it is essential that it is kept in a cool dry place away from any
strong smelling items. It must be stored in an airtight container
not exposed to light and used within a reasonable time. Because
light breaks down the quality of tea, glass containers are not suitable
for the storage of tea unless stored away from light.
Because of the importance of pure water for
good health, the act of boiling water is an essential task in many
parts of the world. History tells us that Emperor Shen Nung was one
of the first people to discover the importance of boiled water, as
well as having discovered tea. Today, the consumption of tea is just
as important as the consumption of drinking water. On average about
2½ million metric tons of tea are produced worldwide. Some
of this tea is retained by producing countries for internal consumption,
while the rest is traded either directly to value-added resellers
in other countries or bought through auction on the open market. India
and China are the largest consumers of tea on the basis of total leaf
used, and this consumption is largely from internal production. These
countries are the largest producers of tea, as well. The UK is the
largest per-capita consumer of tea averaging about 3.5 to 4.0 cups
Packaging is Important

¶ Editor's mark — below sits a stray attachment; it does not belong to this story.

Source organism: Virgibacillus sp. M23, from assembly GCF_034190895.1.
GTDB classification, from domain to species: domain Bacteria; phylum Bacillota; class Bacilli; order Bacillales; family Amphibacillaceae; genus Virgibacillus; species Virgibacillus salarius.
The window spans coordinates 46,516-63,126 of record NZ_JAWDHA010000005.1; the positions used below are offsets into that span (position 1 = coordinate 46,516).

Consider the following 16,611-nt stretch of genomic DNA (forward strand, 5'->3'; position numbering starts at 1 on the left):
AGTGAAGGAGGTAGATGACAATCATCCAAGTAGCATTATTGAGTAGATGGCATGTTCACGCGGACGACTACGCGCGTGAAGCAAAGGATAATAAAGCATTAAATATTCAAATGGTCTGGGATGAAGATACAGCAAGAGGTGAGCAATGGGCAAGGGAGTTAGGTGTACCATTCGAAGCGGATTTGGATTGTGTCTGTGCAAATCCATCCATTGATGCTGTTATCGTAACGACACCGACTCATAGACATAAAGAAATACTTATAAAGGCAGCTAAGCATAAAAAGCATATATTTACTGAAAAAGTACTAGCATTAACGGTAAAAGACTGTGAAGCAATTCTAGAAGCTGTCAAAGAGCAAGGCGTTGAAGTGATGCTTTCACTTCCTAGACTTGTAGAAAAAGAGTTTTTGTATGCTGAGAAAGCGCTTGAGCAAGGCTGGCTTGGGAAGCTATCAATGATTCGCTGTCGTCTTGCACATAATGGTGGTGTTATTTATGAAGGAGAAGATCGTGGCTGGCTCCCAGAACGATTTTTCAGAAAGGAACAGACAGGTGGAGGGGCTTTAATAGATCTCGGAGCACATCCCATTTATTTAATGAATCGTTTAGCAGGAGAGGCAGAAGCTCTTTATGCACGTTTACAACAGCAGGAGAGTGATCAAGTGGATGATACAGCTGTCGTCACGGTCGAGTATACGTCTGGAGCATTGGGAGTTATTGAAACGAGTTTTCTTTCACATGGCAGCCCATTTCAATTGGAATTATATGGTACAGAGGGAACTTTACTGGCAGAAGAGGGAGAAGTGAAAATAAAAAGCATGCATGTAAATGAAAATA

The process of packaging tea is important because tea that is old
or not properly packaged loses its flavour and aroma. Our tea is
fresher than most tea brands because it is packed and exported in
vacuum sealed foil pouches. Quality teas are packed in different
types of packaging/caddies made from tropical hardwoods, metal,
papier mache and/or cartons.
Is tea good for me?
Not only is tea soothing and delicious, but it is healthy too. In
fact, the American Health Foundation recommends we consume 5 - 6 cups
daily because . . .
contains 1/3 less caffeine than coffee or cola
helps reduce fatigue
maintains mental alertness
stabilizes fluid levels
is fat free and calorie free
The antioxidant in tea help prevent . . . cancers of
the mouth, stomach, pancreas, lungs, esophagus, colon, breast and
The antioxidants in a single cup of tea equal those in one serving
Teaís flavanoids prevent heart disease by
reducing blood clotting
lowering blood pressure
A study conducted by Harvard University researchers found that those
who consumed one or more cups of black tea per day had more
than a 40 percent lower risk of having a heart attack compared to
Tea is a rare source of natural fluoride which inhibits growth of
the oral bacteria and enzymes responsible for dental plaque.
Tea is also a rich source of manganese, necessary for
healthy bones, and of potassium which regulates the
Other valuable vitamins and minerals found in tea include .
. . vitamins B1, B2, B6, folic acid, and calcium.
Eating Well Magazine named tea "Beverage of the Year"
for its health benefits and mass appeal to consumers searching for
an alternative to soft drinks and coffee.
So is tea good for you? You bet it is!
And tea is one of the least expensive beverages available today .
. . costing just pennies per cup.